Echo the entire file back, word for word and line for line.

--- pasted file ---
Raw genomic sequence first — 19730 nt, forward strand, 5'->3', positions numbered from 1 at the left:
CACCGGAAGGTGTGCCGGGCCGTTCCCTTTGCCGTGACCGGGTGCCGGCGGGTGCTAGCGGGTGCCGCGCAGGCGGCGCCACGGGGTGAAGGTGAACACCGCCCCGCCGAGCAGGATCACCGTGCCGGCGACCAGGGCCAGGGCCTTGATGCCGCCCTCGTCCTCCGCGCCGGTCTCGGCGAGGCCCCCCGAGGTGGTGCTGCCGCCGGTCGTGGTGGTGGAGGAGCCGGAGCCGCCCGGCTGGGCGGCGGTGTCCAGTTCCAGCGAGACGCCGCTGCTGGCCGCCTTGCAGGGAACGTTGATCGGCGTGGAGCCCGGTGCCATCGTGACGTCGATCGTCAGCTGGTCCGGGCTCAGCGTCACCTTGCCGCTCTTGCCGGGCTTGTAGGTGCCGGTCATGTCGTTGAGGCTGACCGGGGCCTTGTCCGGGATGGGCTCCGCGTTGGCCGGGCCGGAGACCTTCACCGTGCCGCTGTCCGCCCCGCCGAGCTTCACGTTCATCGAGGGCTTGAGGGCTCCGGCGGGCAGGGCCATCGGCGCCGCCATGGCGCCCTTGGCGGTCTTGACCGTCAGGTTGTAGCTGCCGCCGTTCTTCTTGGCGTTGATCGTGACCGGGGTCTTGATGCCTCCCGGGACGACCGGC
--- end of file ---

Raw genomic sequence first — 19730 nt, forward strand, 5'->3', positions numbered from 1 at the left:
CACCGGAAGGTGTGCCGGGCCGTTCCCTTTGCCGTGACCGGGTGCCGGCGGGTGCTAGCGGGTGCCGCGCAGGCGGCGCCACGGGGTGAAGGTGAACACCGCCCCGCCGAGCAGGATCACCGTGCCGGCGACCAGGGCCAGGGCCTTGATGCCGCCCTCGTCCTCCGCGCCGGTCTCGGCGAGGCCCCCCGAGGTGGTGCTGCCGCCGGTCGTGGTGGTGGAGGAGCCGGAGCCGCCCGGCTGGGCGGCGGTGTCCAGTTCCAGCGAGACGCCGCTGCTGGCCGCCTTGCAGGGAACGTTGATCGGCGTGGAGCCCGGTGCCATCGTGACGTCGATCGTCAGCTGGTCCGGGCTCAGCGTCACCTTGCCGCTCTTGCCGGGCTTGTAGGTGCCGGTCATGTCGTTGAGGCTGACCGGGGCCTTGTCCGGGATGGGCTCCGCGTTGGCCGGGCCGGAGACCTTCACCGTGCCGCTGTCCGCCCCGCCGAGCTTCACGTTCATCGAGGGCTTGAGGGCTCCGGCGGGCAGGGCCATCGGCGCCGCCATGGCGCCCTTGGCGGTCTTGACCGTCAGGTTGTAGCTGCCGCCGTTCTTCTTGGCGTTGATCGTGACCGGGGTCTTGATGCCTCCCGGGACGACCGGC